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When I was interviewing the chef who was our instructor at the cooking course we recently took, I asked a serendipitous question– I asked him what he’s been cooking lately. When he told me he’s been experimenting with cheese, I got very enthusiastic, so he offered to show the class how to make fresh mozzarella.

I love the idea of fresh, chewy mozzarella, but I’m often disappointed. You know what I’m talking about right? Those balls that have the consistency and flavour of wet tissue paper. This homemade mozzarella is nothing like that. It melts beautifully and is slightly chewy, but it has real, lovely, milky taste. I can’t wait to try it again!  I’m having slight word burnout, so I thought I’d give you a series of photos to go with the recipe instead of a lot of description or a story. It’s long, so jump in ahead! It was our first time making cheese, and while the process wasn’t too tough, I’m a little nervous about when we make it on our own. Any experienced mozzarella-makers out there have any tips? Recipe and LOTS of photos after the jump.

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High time for the SiS team to learn its chops! Hanne and I recently attended NAIT Culinary School’s Art of Garde Manger & Knife Skills course. We spent three four-hour sessions in these kitchens:

There’s Hanne in the back of the room interviewing Chef Roote. Hanne was working double duty as she was on assignment for Vue Weekly. If you’re interested in all the nitty gritty, jump over here.

I tagged along because I’ve always wanted to work in a professional kitchen. I’ve read books and articles on chefs and their kitchens. I simultaneously romanticize and pragmatize this life when cooking. I want to work dans le merde, even though I know that means in the shit. I want to work in a lively, chaotic environment, but don’t want to get pushed around or yelled at (you reading this, Hanne?). I often tell Hanne, while doing the prep work for dinner, that if someone would pay me well to chop and slice food all day, that would be exactly what I’d do. But not only do I not chop and slice well enough, a chef’s work is meant for people with figuratively and literally thicker skin than me.

I was excited to take this course because I could pretend. I did the pretending in my head, so not to embarrass Hanne. Like calling the chef, “chef” or my prepared ingredients my mise or asking if I could wear a toque. I didn’t actually yell at people to get out of my way, but thought of cantakerous ways I would have while waiting impatiently for them to get THE HELL out of my way. I didn’t actually scold a guy for putting a knife in the sink… no wait. I actually did. It is a sure-fire way to dull a knife, after all. Man, I’m an asshole.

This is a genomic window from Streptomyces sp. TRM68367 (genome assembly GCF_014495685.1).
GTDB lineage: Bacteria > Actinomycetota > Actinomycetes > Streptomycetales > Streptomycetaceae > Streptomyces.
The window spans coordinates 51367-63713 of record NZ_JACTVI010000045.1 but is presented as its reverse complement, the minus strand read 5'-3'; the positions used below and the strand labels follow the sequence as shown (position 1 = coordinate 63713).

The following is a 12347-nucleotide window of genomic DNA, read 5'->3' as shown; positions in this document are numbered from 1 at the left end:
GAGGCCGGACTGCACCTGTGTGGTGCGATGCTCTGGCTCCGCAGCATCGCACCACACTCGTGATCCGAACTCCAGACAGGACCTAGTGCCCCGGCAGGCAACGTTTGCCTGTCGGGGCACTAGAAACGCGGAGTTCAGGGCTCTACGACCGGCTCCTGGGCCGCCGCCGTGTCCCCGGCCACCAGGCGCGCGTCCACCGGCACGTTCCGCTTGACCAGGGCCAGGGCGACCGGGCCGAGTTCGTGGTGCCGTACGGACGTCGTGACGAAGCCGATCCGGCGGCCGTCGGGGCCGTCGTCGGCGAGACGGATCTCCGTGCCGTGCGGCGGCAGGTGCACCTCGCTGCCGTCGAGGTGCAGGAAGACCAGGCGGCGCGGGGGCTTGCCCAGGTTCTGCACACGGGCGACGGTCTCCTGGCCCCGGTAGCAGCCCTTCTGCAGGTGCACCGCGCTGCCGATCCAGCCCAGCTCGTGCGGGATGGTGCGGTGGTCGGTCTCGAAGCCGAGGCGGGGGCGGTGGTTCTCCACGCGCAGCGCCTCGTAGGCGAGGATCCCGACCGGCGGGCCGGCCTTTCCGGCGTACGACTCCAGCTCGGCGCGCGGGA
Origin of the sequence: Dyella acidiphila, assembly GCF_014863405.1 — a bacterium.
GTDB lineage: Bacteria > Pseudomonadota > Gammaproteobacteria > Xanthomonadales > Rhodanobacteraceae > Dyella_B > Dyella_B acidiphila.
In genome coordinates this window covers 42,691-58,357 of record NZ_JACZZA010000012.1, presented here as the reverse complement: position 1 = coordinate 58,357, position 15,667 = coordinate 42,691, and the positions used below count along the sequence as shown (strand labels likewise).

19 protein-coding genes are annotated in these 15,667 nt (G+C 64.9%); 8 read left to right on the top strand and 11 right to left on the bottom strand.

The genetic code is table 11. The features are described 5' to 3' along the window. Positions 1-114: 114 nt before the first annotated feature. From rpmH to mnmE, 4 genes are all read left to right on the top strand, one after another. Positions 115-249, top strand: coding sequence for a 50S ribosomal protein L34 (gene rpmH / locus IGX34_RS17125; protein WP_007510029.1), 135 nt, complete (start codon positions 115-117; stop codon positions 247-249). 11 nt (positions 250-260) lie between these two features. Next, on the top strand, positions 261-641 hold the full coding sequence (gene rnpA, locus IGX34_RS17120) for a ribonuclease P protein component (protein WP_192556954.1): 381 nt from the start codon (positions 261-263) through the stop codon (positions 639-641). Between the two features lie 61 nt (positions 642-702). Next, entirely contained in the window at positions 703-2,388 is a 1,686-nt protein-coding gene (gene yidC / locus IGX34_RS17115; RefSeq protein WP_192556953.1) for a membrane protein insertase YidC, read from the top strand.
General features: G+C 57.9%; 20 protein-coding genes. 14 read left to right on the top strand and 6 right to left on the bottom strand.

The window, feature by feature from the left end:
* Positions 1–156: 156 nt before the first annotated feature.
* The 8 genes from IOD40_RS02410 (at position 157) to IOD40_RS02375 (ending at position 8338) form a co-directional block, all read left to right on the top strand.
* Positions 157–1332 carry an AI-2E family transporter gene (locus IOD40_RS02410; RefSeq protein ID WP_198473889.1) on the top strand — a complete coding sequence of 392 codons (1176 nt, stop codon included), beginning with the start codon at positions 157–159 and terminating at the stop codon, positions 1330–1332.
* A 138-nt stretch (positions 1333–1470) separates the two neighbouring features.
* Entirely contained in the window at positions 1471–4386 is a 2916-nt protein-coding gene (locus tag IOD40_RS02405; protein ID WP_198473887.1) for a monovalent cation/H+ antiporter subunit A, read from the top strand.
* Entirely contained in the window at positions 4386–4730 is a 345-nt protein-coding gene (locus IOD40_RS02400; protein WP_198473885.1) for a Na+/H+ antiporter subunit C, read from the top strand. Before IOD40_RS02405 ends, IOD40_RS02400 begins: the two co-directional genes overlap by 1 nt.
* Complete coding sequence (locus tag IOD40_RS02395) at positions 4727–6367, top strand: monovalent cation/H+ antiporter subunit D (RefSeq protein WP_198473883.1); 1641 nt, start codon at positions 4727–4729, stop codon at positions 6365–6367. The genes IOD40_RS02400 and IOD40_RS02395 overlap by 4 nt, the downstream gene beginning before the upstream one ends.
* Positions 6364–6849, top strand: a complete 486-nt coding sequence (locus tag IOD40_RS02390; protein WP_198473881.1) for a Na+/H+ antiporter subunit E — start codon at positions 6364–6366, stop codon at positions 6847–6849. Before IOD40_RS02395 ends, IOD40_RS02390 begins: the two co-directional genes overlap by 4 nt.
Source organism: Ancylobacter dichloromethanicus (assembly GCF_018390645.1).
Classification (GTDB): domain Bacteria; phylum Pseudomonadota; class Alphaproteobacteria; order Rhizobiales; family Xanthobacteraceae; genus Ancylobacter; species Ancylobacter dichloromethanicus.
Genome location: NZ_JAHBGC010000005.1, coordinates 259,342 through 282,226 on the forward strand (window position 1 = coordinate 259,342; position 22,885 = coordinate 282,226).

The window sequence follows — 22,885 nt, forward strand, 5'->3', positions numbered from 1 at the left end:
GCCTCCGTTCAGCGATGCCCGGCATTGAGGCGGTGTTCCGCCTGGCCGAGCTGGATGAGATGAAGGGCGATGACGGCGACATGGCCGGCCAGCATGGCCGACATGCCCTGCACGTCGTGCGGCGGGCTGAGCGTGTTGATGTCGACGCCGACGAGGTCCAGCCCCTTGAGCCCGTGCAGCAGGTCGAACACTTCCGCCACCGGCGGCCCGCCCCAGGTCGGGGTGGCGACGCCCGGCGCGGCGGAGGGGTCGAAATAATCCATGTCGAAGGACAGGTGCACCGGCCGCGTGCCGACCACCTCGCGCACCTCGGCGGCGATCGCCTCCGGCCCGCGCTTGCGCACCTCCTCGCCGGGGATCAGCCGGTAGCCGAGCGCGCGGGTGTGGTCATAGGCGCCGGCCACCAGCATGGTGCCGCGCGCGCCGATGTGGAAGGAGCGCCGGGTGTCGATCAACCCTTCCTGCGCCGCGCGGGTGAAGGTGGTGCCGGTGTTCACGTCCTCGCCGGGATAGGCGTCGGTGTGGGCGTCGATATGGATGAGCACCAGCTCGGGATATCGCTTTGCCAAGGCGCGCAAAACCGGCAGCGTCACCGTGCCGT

The fun wasn’t all in fantasizing. I learnt a lot. I have decent knife skills, but the chefs gave me a gamut of tips to sort out a few bad habits. The best tip was to simply move my cutting board to the edge of the counter so that my fist (the one holding the knife) wouldn’t get in the way when side-slicing an onion. Painfully obvious. “Thanks for the tip,” I said, and at the end of the sentence I swallowed the word chef and washed it down with my pride.

Chef also told me to take my time. I learnt the bear claw/knuckles knife technique around the same time we launched SiS and have spent the last year and a half NOT cutting myself with the chef’s knife. I got so good at not cutting myself that I invested all excess energy into doing it fast. But while quickly pounding a carrot into a haphazard rumble strip is fast, it ain’t good. I was told to take my time and be more precise, which you may have read about in Hanne’s chowder post. What I learnt in this course paid off on the chowder as all the veg. cooked through evenly (perfectly!) and, although you couldn’t see it in the post’s picture, the symmetry of the cubes looked great on the spoon and felt great to chew.

Precision was also called upon in class when making canapes and sandwich displays. I’m now convinced that paying attention to presentation is important. Seeing all the food laid out pretty in class made me even hungrier and although the moment was fleeting, I did at first eat with my eyes.

The course was a lot of fun and I encourage you to read Hanne’s article. She spent way more time working on it than I did on this post, so if you’ve read this far, you owe her a read. Also, if you’re a foodie in Edmonton, check out NAIT’s list of part time culinary courses.